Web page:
Professor Erroneously Cites Military Religious Freedom

Noah Feldman, a columnist for Bloomberg and professor of constitutional and international law at Harvard, recently penned an article appealing for public support against Mississippi’s religious protection statutes [emphasis added]:

Signed in April, the Mississippi law calls itself the “Protecting Freedom of Conscience from Government Discrimination Act.” …

It should be held unconstitutional because it violates the establishment clause of the First Amendment by singling out one set of religious beliefs for positive treatment.

To buttress his argument against “the danger of religious exemptions,” Feldman cited Goldman v Weinberger, the landmark case in which the US Supreme Court decided the US Air Force did not have a constitutional obligation to accommodate a Jewish officer by allowing him to wear a yarmulke.

Citing the concurrence by Justice John Paul Stevens, Feldman said

“The very strength of Captain Goldman’s claim,” [Stevens] wrote, “creates the danger that a similar claim on behalf of a Sikh or a Rastafarian might readily be dismissed.”…

Stevens’ concern was that exemptions applied on a case-by-case basis would favor some religions over others. That’s exactly what the Mississippi law does.

That’s a twisting of Justice Stevens’ words, and intentionally leaves out an important part of the sentence. Justice Stevens was concerned that an analysis of religious beliefs based even on an objective “standard” might result in different treatment, particularly in cases like Sikhs or Rastafarians who might be viewed as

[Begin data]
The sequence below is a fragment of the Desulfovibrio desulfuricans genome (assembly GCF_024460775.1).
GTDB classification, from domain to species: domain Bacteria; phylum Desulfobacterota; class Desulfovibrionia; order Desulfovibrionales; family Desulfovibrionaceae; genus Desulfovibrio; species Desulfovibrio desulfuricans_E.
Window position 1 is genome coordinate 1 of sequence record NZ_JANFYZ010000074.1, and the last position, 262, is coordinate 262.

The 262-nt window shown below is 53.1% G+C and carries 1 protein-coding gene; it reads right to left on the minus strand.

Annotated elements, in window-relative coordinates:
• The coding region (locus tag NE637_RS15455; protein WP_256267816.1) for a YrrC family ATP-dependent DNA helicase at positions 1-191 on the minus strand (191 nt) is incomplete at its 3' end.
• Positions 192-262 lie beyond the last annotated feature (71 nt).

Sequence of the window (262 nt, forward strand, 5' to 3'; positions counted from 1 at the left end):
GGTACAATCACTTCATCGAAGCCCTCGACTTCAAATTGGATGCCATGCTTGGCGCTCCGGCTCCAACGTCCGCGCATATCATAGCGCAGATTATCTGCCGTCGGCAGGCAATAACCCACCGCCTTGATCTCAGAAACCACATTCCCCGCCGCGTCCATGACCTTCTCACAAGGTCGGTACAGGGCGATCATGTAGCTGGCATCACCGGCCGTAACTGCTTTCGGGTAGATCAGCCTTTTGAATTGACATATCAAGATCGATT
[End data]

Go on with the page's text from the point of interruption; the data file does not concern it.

“so extreme, so unusual, or so faddish an image that public confidence in his ability to perform his duties will be destroyed.”

Justice Stevens said that allowing a Jewish soldier to wear a yarmulke but prohibiting a Sikh from wearing a turban — an outcome he saw as likely — would not be uniform treatment of religious liberty, not that it would “favor some religions over others.” Stevens, then, believed that uniformity was required within the military’s construct of its treatment of religion. In fact, treating religion equally was so important, one could argue Stevens believed the simplest answer was to prohibit exercise by all or allow it by all — without any governmental “evaluation.”

Feldman also omits the fact that the American people, through their Congress, actually disagreed with the Supreme Court and, in effect, overturned the ruling. Congress revised military policies to allow religious accoutrements in uniform, explicitly allowing precisely one accoutrement: the Jewish yarmulke.

In other words, regardless of the Supreme Court’s ruling or Justice Stevens’ concurrence, religious liberty still “won.”

And, to this day, yarmulkes are permitted in the US military — while Sikh turbans are not. In that regard, Justice Stevens was correct.  However, that the Armed Services are, according to Feldman’s and Stevens’ analysis, misusing the power granted to them does not negate the value of religious liberty itself.

Ultimately, Feldman’s attempt to use military religious freedom to buttress his case against what he calls “anti-gay religion” fails. Goldman v Weinberger wasn’t about religious exemption, but religious accommodation — protecting religious exercise to the maximum extent, as required by the Constitution. Feldman would use Goldman to say the opposite — that religious accommodation is ultimately wrong, and that accommodating religious exercise, by its very nature, establishes religion.

Feldman advocates a dangerous, anti-liberty position.

Accommodation of religion does not favor one religion over another — or, to take it just one step futher, favor religion over non-religion. Rather, it protects religious liberty, as the US Constitution requires.